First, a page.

Healthcare News & Insights

3 downsides of electronic patient communication

As we’ve reported before, most patients want to use online portals to connect with their healthcare providers. However, a recent report shows why organizations might think twice about adopting some of those tools. 

email-in-inboxPatients want to use online portals for many different functions, such as viewing their medical records, making appointments, and requesting prescription refills.

While providers are beginning to offer those capabilities, they may not be as willing to grant another patient request: the ability to communicate with doctors electronically to ask questions and request other information.

Talking to patients through email or other dedicated electronic channels can provide a big boost to patient satisfaction, according to a recent study published in Health Affairs. Healthcare organizations also say online communication can improve workflow and improve efficiency.

However, doctors themselves aren’t very fond of that electronic communication.

3 challenges

For the study, researchers from Weill Cornell Medical College in New York interviewed doctors leading six medical groups that regularly used electronic tools to talk to patients.

Though they acknowledged the potential benefits for patients and providers, the doctors had a few major complaints:

  • Time — Exchanging messages with patients outside of normal office visits means more work for doctors. For the group surveyed in the study, the number of emails each doctor answer ranged from five to 50 each day.
  • Payment — Of course, that extra work would be more appealing to doctors if it meant extra income. However, only one of the organizations looked at in the study was charging patients for those electronic services. Another had been charging patients a $60 annual fee to get to use the communication system, but decided to stop because competitors were offering those services for free.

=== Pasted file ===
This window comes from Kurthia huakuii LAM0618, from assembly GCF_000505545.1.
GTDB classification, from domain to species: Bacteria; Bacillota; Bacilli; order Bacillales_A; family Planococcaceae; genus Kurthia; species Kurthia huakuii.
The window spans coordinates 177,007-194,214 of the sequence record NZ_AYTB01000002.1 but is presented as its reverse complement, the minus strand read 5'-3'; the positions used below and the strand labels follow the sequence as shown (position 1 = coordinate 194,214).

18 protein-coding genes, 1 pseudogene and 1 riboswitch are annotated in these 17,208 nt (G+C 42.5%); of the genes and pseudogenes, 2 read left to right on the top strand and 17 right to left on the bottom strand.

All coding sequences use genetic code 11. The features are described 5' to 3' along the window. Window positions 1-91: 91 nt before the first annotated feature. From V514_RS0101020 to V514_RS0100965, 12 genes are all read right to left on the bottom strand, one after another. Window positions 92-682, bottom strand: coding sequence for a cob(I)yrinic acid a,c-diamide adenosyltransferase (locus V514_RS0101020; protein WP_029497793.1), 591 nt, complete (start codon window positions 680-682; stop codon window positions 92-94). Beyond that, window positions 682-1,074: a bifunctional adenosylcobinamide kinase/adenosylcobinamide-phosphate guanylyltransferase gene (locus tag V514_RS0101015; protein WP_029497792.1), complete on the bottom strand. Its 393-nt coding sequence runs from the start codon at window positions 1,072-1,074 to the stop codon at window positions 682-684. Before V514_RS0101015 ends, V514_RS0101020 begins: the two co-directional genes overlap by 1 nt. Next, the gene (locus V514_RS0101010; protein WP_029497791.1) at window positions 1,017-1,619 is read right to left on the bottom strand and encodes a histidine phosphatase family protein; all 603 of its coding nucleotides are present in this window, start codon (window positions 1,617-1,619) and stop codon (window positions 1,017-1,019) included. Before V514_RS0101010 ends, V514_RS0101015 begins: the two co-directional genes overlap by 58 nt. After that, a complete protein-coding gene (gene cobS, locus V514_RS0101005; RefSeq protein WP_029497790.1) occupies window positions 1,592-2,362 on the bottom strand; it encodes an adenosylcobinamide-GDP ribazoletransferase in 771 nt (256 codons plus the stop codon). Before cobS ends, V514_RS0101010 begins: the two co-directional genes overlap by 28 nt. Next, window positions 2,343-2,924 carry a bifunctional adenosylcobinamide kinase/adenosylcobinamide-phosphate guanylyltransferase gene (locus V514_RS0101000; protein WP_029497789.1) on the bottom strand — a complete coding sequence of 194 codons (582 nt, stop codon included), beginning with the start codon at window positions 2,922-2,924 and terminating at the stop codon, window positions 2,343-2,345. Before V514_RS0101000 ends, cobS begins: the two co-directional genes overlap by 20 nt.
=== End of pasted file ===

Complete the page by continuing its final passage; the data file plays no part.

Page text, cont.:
• Skills — Inexperience with email and other electronic communication on the part of patients and doctors got in the way for some of the groups studied.

Despite those concerns, the good outweighed the bad for those organizations — mainly, the benefits were higher patient satisfaction, as well as time saved by allowing patients to ask for prescription refills or test results, for example, without visiting the office.

However, organizations should look for ways to protect doctors’ time when they start using those electronic communication tools.

Some options: One of the providers studied factored time to respond to messages into doctors’ schedules, while another let doctors decide how many patients they saw in a day to allow time for electronic communication.

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